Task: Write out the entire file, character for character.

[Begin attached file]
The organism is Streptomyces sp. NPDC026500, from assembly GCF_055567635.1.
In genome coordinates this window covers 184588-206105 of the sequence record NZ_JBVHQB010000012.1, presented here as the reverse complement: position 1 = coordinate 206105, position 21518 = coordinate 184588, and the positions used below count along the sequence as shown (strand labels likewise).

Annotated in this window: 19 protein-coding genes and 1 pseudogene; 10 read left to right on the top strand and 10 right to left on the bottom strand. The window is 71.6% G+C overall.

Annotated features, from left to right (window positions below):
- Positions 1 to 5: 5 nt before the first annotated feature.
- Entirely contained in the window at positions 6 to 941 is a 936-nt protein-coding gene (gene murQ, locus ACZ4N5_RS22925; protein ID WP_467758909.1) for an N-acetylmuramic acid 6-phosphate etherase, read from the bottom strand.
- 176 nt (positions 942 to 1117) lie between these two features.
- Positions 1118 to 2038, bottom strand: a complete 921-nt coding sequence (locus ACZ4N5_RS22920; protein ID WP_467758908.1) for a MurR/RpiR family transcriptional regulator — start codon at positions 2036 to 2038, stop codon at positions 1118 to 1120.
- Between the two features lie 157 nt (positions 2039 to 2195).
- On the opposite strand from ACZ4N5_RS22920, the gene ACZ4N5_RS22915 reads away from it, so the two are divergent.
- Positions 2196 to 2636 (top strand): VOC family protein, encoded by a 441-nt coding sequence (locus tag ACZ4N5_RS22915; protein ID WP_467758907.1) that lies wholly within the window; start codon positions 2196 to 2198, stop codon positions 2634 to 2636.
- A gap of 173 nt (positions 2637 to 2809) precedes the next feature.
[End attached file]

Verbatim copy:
The organism is Streptomyces sp. NPDC026500, from assembly GCF_055567635.1.
In genome coordinates this window covers 184588-206105 of the sequence record NZ_JBVHQB010000012.1, presented here as the reverse complement: position 1 = coordinate 206105, position 21518 = coordinate 184588, and the positions used below count along the sequence as shown (strand labels likewise).

Annotated in this window: 19 protein-coding genes and 1 pseudogene; 10 read left to right on the top strand and 10 right to left on the bottom strand. The window is 71.6% G+C overall.

Annotated features, from left to right (window positions below):
- Positions 1 to 5: 5 nt before the first annotated feature.
- Entirely contained in the window at positions 6 to 941 is a 936-nt protein-coding gene (gene murQ, locus ACZ4N5_RS22925; protein ID WP_467758909.1) for an N-acetylmuramic acid 6-phosphate etherase, read from the bottom strand.
- 176 nt (positions 942 to 1117) lie between these two features.
- Positions 1118 to 2038, bottom strand: a complete 921-nt coding sequence (locus ACZ4N5_RS22920; protein ID WP_467758908.1) for a MurR/RpiR family transcriptional regulator — start codon at positions 2036 to 2038, stop codon at positions 1118 to 1120.
- Between the two features lie 157 nt (positions 2039 to 2195).
- On the opposite strand from ACZ4N5_RS22920, the gene ACZ4N5_RS22915 reads away from it, so the two are divergent.
- Positions 2196 to 2636 (top strand): VOC family protein, encoded by a 441-nt coding sequence (locus tag ACZ4N5_RS22915; protein ID WP_467758907.1) that lies wholly within the window; start codon positions 2196 to 2198, stop codon positions 2634 to 2636.
- A gap of 173 nt (positions 2637 to 2809) precedes the next feature.